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HTML Tutorial

HTML Tutorial

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Published by: Akinbote Akinola on Dec 07, 2010
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How the Web Works, Part I: Introduction to HTML
1
 
HTML Tutorial
(version 5.0)
 
This tutorial is designed to teach you some the basics of HyperText Markup Language (HTML), with an emphasis on transforming a word-processing document into a simple Web page. You can get the most recent version of this tutorial from the CAT website:
http://cat.xula.edu/tutorials/ 
 
Contents
This tutorial will guide you through the following steps:
1.
 
Retrieving the necessary materials from the Web2.
 
Copying text from a word-processing document and pasting it into an HTML template3.
 
Marking block elements and validating your work 4.
 
Marking inline elements and validating your work 5.
 
Using Netscape Composer6.
 
Using Word's "Save as HTML" feature.7.
 
Uploading your files to the Web server
Prerequisites
This tutorial assumes a level of competency with basic computing tasks and concepts. You shouldunderstand the following terms:
v
 
Files
v
 
Folders
v
 
File hierarchy 
v
 
The desktop
v
 
The Finder (Mac only)
Conventions
 Actions that you need to perform are bulleted, like this:
 
Open the file.Menu commands look like this:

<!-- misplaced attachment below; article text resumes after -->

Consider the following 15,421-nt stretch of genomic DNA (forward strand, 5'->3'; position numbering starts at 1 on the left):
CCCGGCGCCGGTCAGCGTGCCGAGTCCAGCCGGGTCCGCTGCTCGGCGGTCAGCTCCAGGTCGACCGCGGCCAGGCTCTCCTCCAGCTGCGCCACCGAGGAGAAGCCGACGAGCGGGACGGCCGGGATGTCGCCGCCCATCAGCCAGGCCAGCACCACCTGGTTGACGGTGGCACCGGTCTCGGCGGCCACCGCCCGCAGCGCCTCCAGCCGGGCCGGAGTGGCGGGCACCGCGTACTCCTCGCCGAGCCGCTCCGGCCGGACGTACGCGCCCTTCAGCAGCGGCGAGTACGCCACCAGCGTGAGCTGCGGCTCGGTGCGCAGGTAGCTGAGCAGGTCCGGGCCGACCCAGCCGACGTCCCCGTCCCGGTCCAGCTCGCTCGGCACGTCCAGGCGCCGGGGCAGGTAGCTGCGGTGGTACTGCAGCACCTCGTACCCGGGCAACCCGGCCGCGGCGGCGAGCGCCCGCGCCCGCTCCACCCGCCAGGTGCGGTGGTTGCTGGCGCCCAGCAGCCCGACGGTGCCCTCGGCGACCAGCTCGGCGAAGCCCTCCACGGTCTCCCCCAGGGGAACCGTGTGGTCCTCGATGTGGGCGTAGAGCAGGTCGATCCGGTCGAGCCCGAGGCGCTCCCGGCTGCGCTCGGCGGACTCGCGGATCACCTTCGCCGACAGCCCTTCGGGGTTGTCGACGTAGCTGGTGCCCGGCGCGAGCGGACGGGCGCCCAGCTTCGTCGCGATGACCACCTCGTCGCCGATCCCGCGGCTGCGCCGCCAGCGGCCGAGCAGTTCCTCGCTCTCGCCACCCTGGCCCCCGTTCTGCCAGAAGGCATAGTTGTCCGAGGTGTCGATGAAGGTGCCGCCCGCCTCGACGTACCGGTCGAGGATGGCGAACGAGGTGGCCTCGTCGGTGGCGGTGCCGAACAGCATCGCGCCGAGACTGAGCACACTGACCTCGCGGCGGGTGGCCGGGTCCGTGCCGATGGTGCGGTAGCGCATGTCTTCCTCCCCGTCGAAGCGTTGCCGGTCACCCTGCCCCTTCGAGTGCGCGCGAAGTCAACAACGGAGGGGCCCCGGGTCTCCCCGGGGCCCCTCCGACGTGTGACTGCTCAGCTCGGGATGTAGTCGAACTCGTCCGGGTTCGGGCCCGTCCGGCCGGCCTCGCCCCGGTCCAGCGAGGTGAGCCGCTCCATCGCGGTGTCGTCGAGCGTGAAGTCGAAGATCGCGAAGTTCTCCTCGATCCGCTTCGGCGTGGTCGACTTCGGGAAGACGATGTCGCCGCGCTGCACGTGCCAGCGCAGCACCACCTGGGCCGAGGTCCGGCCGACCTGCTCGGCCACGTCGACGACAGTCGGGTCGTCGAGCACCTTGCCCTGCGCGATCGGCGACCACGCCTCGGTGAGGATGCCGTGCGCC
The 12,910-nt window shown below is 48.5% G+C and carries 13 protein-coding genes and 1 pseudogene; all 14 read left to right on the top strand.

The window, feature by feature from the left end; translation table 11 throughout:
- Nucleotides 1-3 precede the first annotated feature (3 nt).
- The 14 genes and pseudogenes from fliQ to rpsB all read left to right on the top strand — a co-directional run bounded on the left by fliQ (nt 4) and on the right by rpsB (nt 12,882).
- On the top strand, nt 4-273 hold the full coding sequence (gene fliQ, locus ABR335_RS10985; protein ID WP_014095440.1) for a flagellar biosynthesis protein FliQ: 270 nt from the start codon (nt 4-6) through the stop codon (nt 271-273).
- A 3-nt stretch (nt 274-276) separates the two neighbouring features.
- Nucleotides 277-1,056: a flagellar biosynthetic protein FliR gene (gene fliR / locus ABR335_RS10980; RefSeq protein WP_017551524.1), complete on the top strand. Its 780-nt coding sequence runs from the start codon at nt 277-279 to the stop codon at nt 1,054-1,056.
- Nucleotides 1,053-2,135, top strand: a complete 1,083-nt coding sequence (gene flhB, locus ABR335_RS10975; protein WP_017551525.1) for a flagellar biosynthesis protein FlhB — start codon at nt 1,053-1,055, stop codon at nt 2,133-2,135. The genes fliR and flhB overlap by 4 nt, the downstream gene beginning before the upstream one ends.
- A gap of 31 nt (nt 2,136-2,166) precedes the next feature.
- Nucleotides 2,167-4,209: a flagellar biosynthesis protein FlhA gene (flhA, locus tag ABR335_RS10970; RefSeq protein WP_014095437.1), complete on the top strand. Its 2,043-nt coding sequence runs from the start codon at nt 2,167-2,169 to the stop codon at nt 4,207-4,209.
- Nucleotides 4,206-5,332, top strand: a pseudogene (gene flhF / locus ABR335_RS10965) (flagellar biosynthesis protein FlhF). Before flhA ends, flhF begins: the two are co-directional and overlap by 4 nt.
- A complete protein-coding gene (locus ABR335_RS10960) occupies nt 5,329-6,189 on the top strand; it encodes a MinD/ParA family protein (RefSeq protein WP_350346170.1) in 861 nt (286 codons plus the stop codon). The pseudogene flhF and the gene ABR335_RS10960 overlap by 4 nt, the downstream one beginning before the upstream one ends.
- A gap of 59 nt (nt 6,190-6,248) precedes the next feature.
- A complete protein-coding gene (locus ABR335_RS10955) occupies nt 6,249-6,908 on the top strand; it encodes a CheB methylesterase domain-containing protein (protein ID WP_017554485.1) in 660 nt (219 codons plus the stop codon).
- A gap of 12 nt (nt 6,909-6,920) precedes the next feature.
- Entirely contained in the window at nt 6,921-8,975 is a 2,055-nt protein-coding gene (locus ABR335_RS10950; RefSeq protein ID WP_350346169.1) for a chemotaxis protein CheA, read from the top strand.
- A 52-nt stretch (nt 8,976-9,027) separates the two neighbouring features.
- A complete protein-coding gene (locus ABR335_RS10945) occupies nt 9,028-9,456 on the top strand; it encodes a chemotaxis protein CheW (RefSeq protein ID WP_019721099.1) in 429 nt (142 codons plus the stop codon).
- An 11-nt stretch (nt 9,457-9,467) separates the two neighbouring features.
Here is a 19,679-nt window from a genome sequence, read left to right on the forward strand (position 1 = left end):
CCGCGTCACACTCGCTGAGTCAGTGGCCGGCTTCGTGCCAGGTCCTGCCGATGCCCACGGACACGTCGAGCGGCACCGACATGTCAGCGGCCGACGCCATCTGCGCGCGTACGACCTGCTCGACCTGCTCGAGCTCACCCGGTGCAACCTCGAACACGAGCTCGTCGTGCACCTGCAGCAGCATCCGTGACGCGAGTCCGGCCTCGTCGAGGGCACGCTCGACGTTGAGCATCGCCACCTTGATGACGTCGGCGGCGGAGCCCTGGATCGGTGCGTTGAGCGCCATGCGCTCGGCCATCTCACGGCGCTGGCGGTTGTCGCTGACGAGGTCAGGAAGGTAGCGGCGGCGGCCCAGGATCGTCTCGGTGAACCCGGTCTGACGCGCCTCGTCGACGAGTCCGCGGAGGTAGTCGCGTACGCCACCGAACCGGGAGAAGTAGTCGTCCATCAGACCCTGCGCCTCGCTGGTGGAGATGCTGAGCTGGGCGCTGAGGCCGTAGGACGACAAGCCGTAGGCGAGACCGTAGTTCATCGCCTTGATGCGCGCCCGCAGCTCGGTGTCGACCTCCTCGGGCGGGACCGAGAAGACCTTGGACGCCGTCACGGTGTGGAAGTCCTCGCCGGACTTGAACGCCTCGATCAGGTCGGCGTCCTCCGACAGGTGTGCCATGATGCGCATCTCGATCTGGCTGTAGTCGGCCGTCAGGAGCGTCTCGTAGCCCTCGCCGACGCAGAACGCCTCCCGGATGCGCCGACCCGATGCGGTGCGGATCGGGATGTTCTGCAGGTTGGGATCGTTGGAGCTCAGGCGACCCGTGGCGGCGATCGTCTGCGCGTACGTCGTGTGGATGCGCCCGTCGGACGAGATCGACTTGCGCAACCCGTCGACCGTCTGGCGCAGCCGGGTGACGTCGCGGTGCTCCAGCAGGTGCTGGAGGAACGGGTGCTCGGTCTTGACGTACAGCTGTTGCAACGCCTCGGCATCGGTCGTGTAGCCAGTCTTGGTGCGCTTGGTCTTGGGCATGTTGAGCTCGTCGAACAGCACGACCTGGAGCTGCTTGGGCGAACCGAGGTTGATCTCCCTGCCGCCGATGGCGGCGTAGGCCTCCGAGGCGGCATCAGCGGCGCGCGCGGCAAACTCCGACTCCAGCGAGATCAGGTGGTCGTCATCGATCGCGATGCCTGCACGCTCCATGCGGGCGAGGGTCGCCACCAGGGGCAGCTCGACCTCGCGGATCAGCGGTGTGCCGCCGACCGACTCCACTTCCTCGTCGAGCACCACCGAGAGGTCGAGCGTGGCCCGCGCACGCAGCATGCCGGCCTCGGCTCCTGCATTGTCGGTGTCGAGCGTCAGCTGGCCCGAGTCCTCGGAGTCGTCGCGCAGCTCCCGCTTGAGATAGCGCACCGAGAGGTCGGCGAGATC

File > Open
. This means choose the
Open
option from the
File
 menu. Sometimes, for the sake of brevity, common menu items may be referred to simply as
Save
or
Open
. The same style is used for other user interface elements, such as key you'resupposed to press and buttons you're supposed to click, i.e. "Click the
OK
button."HTML code and URLs look like this:
<BODY BGCOLOR="white">
Names of files and folders, as well as text that you are supposed to type, are rendered in
italics
.
 
How the Web Works, Part I: Introduction to HTML
HTML Tutorial
 
2
 Before You Begin
 
Look over the "Hypertext Markup Procedure" and "30-Odd Safe HTML Elements" quick reference sheets. Re-examine the handouts on "Anatomy of a Web Page" and the"Container Model."
 
Read the following information about filename extensions.
 About Filename Extensions
Some operating systems use filename extensions to identify different types of files. For example,a file named
document.htm
or
document.html
is marked as a Web page. A file named
document.gif 
is marked as a particular type of image file, while
document.jpg
indicates an imagefile of another format. A Microsoft Word document might be named
document.doc
, whereas aplain text file would most likely be named something like
document.txt
. Web servers, which may run on a number of different operating systems, use filename extensionsto identify file types.The Microsoft Disk Operating System (MS-DOS) uses filename extensions. Windows uses themtoo, since it is built "on top of" MS-DOS. Windows is often configured to hide filenameextensions, so that you may not be aware of them. (But see below for the remedy.)The Mac OS doesn't use filename extensions. A very different system is employed to identify different file types, so that a file named
document
could be almost anything -- text, graphics,audio, video, whatever. Mac users who want to publish on the Web or share files with Windowsusers need to be aware of filename extensions and start using them correctly.
 Examples of Common Filename Extension Problems
v
 
 You find a file named
document.html.txt
. Which is it — plain text or hypertext?
v
 
 You create a web page that is supposed to display an image. The image file is named
picture.jpg
but you mistakenly set the SRC attribute of the IMG tag to point to